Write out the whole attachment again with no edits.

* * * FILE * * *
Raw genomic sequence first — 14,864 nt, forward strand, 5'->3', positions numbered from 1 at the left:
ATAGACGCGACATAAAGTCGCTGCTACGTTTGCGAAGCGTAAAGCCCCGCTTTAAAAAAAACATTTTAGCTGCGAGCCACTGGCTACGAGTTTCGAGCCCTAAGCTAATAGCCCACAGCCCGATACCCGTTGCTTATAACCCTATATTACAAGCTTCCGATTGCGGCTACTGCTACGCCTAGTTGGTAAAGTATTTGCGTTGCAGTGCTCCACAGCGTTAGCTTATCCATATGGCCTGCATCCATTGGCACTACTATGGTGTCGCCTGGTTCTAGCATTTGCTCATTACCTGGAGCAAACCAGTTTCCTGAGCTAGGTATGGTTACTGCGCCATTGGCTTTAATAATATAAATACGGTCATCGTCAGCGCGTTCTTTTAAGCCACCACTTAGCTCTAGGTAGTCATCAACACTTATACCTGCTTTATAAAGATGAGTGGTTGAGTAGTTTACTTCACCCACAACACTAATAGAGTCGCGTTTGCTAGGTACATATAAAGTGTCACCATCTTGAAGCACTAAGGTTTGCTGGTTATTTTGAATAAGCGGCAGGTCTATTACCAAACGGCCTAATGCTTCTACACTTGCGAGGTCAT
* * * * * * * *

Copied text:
Raw genomic sequence first — 14,864 nt, forward strand, 5'->3', positions numbered from 1 at the left:
ATAGACGCGACATAAAGTCGCTGCTACGTTTGCGAAGCGTAAAGCCCCGCTTTAAAAAAAACATTTTAGCTGCGAGCCACTGGCTACGAGTTTCGAGCCCTAAGCTAATAGCCCACAGCCCGATACCCGTTGCTTATAACCCTATATTACAAGCTTCCGATTGCGGCTACTGCTACGCCTAGTTGGTAAAGTATTTGCGTTGCAGTGCTCCACAGCGTTAGCTTATCCATATGGCCTGCATCCATTGGCACTACTATGGTGTCGCCTGGTTCTAGCATTTGCTCATTACCTGGAGCAAACCAGTTTCCTGAGCTAGGTATGGTTACTGCGCCATTGGCTTTAATAATATAAATACGGTCATCGTCAGCGCGTTCTTTTAAGCCACCACTTAGCTCTAGGTAGTCATCAACACTTATACCTGCTTTATAAAGATGAGTGGTTGAGTAGTTTACTTCACCCACAACACTAATAGAGTCGCGTTTGCTAGGTACATATAAAGTGTCACCATCTTGAAGCACTAAGGTTTGCTGGTTATTTTGAATAAGCGGCAGGTCTATTACCAAACGGCCTAATGCTTCTACACTTGCGAGGTCAT